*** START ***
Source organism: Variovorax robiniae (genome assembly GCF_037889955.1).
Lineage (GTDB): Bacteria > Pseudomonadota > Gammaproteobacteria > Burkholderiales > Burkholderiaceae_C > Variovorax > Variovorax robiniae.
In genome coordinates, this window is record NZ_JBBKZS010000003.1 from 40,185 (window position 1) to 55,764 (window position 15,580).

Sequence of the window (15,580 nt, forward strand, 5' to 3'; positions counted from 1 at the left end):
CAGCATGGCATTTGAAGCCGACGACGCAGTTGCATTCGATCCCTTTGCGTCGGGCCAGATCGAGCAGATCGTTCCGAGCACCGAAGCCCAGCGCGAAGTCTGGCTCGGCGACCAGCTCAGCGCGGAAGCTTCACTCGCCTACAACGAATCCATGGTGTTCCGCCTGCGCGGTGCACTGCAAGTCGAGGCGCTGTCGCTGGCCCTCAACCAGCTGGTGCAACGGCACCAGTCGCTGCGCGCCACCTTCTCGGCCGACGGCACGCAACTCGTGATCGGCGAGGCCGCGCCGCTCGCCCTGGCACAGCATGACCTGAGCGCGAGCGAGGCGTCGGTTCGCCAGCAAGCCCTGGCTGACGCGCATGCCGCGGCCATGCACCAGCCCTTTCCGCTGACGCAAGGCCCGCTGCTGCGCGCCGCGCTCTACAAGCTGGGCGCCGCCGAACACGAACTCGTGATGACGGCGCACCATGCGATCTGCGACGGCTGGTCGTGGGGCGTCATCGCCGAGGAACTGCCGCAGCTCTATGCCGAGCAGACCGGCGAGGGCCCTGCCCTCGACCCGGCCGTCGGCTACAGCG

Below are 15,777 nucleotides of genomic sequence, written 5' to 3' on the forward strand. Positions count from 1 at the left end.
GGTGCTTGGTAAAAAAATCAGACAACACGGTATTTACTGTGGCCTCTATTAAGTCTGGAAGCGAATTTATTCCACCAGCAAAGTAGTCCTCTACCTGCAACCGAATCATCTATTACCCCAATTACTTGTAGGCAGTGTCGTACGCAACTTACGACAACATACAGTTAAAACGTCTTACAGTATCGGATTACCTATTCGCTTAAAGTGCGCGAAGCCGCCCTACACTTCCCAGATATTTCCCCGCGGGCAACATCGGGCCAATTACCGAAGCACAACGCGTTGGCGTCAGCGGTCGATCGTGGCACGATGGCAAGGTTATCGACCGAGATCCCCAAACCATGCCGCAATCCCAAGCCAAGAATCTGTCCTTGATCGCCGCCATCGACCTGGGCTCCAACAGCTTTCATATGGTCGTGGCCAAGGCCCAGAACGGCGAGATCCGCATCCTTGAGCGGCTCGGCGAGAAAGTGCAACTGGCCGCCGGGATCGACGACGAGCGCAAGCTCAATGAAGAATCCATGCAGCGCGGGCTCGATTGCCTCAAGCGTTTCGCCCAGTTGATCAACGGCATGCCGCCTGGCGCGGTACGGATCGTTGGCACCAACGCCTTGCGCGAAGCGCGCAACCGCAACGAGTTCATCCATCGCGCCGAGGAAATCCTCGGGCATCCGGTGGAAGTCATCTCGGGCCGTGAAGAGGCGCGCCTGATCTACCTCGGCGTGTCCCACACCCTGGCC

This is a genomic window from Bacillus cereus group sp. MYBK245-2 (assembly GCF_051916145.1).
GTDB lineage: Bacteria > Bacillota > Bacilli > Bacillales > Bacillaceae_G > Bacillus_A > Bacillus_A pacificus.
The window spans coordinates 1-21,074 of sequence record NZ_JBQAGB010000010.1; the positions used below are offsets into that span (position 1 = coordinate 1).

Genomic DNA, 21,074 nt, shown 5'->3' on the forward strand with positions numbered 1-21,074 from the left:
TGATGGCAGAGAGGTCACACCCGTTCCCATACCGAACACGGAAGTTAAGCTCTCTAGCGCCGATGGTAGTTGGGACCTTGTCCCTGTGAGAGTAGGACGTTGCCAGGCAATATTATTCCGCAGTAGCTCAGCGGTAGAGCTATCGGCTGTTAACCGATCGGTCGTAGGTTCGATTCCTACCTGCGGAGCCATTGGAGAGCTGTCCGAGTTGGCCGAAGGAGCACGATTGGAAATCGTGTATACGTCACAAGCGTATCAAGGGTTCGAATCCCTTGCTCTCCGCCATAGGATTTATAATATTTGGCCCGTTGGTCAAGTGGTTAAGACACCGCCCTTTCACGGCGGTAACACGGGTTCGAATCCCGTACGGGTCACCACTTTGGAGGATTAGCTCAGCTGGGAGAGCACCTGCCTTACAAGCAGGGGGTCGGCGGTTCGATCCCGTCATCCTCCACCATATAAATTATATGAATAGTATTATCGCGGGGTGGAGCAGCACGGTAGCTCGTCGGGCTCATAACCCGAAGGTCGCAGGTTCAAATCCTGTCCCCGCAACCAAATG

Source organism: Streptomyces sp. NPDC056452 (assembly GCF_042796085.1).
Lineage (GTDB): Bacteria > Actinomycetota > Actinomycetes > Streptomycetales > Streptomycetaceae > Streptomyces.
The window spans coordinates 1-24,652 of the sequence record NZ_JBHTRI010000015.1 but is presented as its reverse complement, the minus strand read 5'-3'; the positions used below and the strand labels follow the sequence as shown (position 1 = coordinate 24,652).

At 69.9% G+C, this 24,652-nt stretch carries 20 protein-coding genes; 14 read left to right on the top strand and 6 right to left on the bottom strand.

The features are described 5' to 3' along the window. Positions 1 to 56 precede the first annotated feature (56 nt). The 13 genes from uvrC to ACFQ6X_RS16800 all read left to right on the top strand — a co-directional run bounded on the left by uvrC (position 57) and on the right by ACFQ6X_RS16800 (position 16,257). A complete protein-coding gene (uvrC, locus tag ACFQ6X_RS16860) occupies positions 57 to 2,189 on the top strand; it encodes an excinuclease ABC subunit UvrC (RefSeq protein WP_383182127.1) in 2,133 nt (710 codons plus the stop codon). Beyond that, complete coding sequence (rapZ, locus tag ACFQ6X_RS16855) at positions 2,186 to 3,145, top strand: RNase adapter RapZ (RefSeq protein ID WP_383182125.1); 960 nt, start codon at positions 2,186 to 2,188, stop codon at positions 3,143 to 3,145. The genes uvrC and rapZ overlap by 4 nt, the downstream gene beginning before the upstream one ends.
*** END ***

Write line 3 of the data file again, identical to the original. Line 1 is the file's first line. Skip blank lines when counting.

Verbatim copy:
In genome coordinates, this window is record NZ_JBBKZS010000003.1 from 40,185 (window position 1) to 55,764 (window position 15,580).